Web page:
In an earlier post, I noted that the Iraqi parliament had passed a law allowing the re-hiring of rank-and-file members of the Baathist party, who had lost their jobs in one fell swoop as a result of a decision by Paul Bremer in the immediate aftermath of the US-led invasion. As has been the case on numerous prior occasions in Iraq, the news may not be as good as originally hoped. From the NY Times we find:
A day after the Iraqi Parliament passed legislation billed as the first significant political step forward in Iraq after months of deadlock, there were troubling questions — and troubling silences — about the measure’s actual effects.
The measure, known as the Justice and Accountability Law, is meant to open government jobs to former members of the Baath Party of Saddam Hussein — the bureaucrats, engineers, city workers, teachers, soldiers and police officers who made the government work until they were barred from office after the American invasion in 2003.
But the legislation is at once confusing and controversial, a document riddled with loopholes and caveats to the point that some Sunni and Shiite officials say it could actually exclude more former Baathists than it lets back in, particularly in the crucial security ministries.
Once again, the crux of the issue in Iraq is the sectional and interethnic struggle amongst Sunni Arabs, Shia Arabs, and non-Arab Kurds, and who get what, when, and where. There are no easy answers.
The state is an important concept in politics, and it is often one that is difficult to grasp for many students new to the study of comparative politics. Probably the most studied work on the state is that of German social scientist Max Weber, who in a lecture given in 1918 (which would eventually be published in 1919 under the name “The Politics of Vocation”) set out a formal definition of the state, and demonstrated the link between that and what is called “legitimacy”.
Below the fold, I’ll provide what I consider to be the crucial part of Weber’s lecture, with an assessment of how this relates to the contemporary situation in Iraq below:
Apropos of one of the paper topics I assigned my class this past semester, here is an article that addresses the potential for a shared sense of community and destiny in Iraq. Based on this article, however, it seems that the basis for unity in Iraq is, in fact, the presence of the US military in that country. If this is true, then it leaves the Bush administration–and any future US president–caught between a rock and a hard place. Here are some snippets:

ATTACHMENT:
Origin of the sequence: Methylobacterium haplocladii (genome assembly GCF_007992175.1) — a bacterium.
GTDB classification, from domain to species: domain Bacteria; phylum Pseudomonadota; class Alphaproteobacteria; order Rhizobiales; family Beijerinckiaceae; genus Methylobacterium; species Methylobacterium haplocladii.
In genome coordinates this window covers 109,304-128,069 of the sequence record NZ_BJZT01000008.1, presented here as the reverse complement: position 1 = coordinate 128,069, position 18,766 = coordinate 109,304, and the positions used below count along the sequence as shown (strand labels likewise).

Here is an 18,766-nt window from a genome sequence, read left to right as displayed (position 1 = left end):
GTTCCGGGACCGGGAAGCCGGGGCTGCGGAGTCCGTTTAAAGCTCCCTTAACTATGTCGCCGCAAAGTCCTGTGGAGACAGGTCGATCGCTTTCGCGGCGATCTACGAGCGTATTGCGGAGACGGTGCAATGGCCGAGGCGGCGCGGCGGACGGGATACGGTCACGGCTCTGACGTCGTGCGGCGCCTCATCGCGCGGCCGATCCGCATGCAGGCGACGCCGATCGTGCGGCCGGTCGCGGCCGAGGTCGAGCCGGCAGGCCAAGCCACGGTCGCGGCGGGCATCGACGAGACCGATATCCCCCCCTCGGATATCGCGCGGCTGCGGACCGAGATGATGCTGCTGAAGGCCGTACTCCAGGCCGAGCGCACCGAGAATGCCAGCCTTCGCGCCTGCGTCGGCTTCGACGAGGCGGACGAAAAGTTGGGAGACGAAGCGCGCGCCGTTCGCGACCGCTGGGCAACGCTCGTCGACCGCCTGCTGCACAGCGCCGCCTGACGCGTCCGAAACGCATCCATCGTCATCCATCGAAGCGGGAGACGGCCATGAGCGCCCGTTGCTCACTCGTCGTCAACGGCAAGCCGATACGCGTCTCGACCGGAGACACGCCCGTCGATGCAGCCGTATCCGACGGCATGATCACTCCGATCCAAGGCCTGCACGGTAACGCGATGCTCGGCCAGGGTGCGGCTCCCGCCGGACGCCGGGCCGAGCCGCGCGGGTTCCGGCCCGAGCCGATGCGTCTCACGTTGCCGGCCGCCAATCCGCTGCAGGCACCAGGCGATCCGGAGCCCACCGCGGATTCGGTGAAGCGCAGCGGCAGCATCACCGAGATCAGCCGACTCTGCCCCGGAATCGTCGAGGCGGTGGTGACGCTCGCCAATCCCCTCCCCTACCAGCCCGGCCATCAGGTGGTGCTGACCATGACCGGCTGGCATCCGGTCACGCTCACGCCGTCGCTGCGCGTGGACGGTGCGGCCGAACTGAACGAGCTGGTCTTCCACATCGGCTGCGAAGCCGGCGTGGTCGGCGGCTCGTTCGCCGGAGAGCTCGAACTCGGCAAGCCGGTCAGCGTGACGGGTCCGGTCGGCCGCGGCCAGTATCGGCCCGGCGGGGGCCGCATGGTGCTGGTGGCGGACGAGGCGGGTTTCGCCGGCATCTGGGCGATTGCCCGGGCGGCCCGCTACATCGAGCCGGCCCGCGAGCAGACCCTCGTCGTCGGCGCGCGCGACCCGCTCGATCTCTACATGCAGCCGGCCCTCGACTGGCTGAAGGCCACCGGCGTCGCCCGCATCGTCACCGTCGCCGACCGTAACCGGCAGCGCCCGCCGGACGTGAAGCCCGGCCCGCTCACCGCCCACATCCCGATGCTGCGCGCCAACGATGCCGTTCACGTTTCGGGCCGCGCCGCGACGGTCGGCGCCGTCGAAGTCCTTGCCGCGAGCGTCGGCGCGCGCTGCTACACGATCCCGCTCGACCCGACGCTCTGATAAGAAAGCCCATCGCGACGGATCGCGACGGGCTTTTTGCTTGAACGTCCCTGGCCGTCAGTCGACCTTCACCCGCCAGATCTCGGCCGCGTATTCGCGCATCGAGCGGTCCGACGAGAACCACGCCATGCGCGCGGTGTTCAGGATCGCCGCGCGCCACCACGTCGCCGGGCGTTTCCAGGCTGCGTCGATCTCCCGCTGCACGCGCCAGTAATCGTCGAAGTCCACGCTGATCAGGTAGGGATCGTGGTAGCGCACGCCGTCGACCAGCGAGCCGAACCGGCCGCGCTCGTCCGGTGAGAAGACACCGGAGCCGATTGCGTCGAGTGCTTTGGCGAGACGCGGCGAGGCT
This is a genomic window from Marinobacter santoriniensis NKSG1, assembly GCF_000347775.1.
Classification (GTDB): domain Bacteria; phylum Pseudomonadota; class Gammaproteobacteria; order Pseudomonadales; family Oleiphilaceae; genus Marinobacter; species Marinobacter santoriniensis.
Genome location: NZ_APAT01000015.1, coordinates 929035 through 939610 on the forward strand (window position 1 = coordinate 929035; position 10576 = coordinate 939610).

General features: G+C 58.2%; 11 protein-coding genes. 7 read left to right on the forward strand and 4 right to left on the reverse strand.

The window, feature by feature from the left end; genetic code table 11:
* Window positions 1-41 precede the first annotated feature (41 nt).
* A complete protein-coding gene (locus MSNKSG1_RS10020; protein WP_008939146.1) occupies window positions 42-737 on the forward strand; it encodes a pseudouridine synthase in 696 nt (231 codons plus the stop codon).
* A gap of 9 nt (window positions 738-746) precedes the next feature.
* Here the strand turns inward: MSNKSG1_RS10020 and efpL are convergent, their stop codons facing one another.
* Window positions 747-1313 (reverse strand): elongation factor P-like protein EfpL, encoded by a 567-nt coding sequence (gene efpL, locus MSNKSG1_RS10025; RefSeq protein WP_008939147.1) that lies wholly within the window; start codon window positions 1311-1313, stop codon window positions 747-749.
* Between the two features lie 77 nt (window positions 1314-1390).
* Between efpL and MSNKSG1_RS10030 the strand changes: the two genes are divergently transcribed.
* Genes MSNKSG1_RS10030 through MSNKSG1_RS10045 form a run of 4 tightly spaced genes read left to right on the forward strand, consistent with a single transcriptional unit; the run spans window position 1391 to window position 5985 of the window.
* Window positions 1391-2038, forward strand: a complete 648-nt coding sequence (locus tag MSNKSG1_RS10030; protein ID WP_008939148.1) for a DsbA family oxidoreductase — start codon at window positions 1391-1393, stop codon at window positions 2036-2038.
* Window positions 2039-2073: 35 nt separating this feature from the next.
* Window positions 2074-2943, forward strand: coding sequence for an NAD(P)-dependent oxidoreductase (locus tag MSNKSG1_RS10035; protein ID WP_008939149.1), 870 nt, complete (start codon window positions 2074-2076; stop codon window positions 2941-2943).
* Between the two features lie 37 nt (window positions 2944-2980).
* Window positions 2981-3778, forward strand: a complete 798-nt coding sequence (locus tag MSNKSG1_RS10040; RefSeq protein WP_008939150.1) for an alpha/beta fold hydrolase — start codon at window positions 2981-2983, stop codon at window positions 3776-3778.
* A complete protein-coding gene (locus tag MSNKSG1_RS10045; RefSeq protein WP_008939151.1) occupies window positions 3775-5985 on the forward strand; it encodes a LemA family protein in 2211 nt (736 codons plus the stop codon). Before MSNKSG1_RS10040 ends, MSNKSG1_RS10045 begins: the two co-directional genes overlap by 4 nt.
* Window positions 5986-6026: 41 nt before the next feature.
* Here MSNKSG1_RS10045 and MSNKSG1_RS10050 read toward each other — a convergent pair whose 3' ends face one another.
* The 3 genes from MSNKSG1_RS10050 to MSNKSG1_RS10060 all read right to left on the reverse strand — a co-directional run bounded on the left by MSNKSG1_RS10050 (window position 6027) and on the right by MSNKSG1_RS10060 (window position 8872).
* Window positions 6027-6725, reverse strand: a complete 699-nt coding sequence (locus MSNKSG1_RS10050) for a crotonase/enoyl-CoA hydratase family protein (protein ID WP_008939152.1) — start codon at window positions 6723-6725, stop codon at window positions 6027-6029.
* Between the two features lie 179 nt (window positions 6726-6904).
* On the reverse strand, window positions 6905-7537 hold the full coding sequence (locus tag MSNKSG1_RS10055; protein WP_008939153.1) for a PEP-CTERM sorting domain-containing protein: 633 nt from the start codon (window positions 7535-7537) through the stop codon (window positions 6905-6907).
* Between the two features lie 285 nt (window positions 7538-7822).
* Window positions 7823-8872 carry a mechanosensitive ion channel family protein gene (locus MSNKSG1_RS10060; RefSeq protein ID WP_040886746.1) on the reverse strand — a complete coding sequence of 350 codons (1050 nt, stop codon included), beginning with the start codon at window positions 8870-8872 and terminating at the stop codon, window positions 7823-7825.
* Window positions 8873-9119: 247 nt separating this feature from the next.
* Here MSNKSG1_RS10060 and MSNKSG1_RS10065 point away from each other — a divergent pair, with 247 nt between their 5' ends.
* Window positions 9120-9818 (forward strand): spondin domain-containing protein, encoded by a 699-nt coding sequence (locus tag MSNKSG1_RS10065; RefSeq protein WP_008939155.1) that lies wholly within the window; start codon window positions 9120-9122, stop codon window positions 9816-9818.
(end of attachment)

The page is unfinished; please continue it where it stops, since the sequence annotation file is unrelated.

“raqis of all sectarian and ethnic groups believe that the U.S. military invasion is the primary root of the violent differences among them, and see the departure of “occupying forces” as the key to national reconciliation, according to focus groups conducted for the U.S. military last month.
That is good news, according to a military analysis of the results. At the very least, analysts optimistically concluded, the findings indicate that Iraqis hold some “shared beliefs” that may eventually allow them to surmount the divisions that have led to a civil war.”
The Washington Post carries a story on the front page of its Sunday edition, which describes the changing nature of residential segregation in Baghdad, from the perspective of returning refugees and displaced persons. Included is a compelling map [click the link on the left for a larger view] of Baghdad showing the dynamics of the process of ethnic cleansing (and ethnic consolidation) of Baghdad’s neighborhoods between April 2006 and November 2007.
This could have something to do with the decreasing levels of violence in Baghdad over the last six months or so. (Of course, the increased US troop presence helps, but a more compelling argument comes out of work by many political scientists on the rational, or strategic, nature of inter-ethnic violence. The violence that is perpetrated by the respective sides during episodes of inter-ethnic conflict is rarely random.
In my own work in Croatia, there was a compelling strategic logic to the violence perpetrated by both sides. Territory–towns, regions, cities, etc.,–that was deemed strategically important was targeted, while territory that was not strategically important was left alone. A similar dynamic may be occurring in Baghdad. With the task of segregation of Baghdad’s neighborhoods a fait accompli, the need and desire, on the part of the sectarian militias, to use violence has diminished considerably.